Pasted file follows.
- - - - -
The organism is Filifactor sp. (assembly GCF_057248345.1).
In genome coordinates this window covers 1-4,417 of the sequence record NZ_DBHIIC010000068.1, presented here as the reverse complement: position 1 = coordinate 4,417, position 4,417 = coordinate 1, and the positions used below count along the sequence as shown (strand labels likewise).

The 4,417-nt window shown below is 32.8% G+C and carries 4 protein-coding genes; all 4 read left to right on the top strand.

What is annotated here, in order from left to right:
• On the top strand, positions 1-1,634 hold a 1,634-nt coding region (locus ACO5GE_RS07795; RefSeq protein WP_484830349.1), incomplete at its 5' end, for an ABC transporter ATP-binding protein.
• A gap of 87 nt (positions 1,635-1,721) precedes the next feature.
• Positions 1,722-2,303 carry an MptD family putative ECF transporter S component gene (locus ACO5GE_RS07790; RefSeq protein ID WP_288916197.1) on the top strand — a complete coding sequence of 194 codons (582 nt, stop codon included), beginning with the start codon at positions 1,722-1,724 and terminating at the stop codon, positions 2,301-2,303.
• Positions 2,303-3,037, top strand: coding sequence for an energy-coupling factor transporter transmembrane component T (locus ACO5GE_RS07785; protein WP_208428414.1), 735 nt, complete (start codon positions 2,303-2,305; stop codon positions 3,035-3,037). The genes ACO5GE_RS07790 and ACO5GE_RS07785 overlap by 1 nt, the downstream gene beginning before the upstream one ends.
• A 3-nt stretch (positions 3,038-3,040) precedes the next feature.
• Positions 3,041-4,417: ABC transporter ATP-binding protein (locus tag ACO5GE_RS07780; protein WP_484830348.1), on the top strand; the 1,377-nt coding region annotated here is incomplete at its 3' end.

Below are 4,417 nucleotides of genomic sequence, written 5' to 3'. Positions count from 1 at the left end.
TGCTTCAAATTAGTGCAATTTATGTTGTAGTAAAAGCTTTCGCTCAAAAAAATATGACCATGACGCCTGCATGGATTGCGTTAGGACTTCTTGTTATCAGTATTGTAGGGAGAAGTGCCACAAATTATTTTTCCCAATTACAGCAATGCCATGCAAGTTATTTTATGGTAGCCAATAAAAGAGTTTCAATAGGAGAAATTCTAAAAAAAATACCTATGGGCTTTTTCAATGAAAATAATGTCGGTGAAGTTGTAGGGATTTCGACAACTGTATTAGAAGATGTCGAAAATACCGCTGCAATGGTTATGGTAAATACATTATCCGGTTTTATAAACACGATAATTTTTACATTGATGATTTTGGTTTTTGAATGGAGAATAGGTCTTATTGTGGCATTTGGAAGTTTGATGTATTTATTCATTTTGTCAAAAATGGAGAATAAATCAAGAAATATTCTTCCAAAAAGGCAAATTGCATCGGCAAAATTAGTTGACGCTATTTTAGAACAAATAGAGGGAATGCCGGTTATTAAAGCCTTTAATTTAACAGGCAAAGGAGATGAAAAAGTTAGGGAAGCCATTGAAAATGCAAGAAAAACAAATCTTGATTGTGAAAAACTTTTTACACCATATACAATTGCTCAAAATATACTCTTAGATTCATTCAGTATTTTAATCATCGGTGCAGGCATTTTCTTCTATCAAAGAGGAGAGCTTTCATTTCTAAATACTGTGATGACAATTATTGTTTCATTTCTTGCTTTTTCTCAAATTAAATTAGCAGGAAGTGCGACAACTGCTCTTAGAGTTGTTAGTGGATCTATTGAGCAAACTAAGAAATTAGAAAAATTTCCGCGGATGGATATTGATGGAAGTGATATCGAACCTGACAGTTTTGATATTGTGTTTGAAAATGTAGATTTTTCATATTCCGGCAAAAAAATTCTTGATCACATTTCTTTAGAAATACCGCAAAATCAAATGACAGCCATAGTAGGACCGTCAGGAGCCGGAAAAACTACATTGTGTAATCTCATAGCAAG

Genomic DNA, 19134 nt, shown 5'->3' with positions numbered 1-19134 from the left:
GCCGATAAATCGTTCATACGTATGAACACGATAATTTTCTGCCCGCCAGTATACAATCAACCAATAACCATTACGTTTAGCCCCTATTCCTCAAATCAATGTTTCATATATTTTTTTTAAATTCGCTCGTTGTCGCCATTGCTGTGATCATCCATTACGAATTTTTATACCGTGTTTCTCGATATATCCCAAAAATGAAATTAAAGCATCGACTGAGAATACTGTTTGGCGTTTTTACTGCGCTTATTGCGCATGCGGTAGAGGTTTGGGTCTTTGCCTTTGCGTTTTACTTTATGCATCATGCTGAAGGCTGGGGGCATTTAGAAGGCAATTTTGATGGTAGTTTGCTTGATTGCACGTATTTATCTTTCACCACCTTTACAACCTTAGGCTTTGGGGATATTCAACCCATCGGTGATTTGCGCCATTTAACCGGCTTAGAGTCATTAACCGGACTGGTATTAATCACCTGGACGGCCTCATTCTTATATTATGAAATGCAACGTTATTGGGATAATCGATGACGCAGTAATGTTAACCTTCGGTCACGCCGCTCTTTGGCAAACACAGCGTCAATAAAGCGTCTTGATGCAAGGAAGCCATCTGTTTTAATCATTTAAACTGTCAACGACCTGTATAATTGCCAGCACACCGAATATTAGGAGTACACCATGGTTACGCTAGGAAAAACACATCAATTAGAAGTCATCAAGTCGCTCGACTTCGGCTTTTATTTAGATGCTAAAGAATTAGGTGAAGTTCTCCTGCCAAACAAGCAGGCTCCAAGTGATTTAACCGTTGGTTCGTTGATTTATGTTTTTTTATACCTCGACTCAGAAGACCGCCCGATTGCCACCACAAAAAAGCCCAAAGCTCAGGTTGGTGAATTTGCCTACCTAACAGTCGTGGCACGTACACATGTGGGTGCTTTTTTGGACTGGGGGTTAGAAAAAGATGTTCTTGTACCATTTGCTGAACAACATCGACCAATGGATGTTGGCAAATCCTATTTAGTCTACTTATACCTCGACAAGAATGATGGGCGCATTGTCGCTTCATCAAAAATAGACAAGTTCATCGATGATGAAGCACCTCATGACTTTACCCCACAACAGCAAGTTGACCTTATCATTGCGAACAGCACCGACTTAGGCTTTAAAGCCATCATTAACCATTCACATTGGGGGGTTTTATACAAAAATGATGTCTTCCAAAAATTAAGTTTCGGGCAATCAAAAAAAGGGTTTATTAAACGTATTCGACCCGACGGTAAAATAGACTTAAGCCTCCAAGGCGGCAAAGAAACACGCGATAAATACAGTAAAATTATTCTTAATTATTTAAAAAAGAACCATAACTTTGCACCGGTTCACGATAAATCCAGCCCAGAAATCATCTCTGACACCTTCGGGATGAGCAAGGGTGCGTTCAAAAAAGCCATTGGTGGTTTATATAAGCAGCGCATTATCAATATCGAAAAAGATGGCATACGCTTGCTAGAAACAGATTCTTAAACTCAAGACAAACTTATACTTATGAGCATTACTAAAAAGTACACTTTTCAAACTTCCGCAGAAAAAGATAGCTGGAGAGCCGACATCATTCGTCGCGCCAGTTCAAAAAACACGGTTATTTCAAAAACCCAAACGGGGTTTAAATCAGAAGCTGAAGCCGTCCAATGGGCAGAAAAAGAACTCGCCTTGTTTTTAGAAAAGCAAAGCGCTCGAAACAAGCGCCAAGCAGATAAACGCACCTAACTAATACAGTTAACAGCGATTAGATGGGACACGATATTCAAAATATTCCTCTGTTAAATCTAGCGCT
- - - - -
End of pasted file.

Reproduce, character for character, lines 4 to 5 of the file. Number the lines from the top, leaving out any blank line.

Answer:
What is annotated here, in order from left to right:
• On the top strand, positions 1-1,634 hold a 1,634-nt coding region (locus ACO5GE_RS07795; RefSeq protein WP_484830349.1), incomplete at its 5' end, for an ABC transporter ATP-binding protein.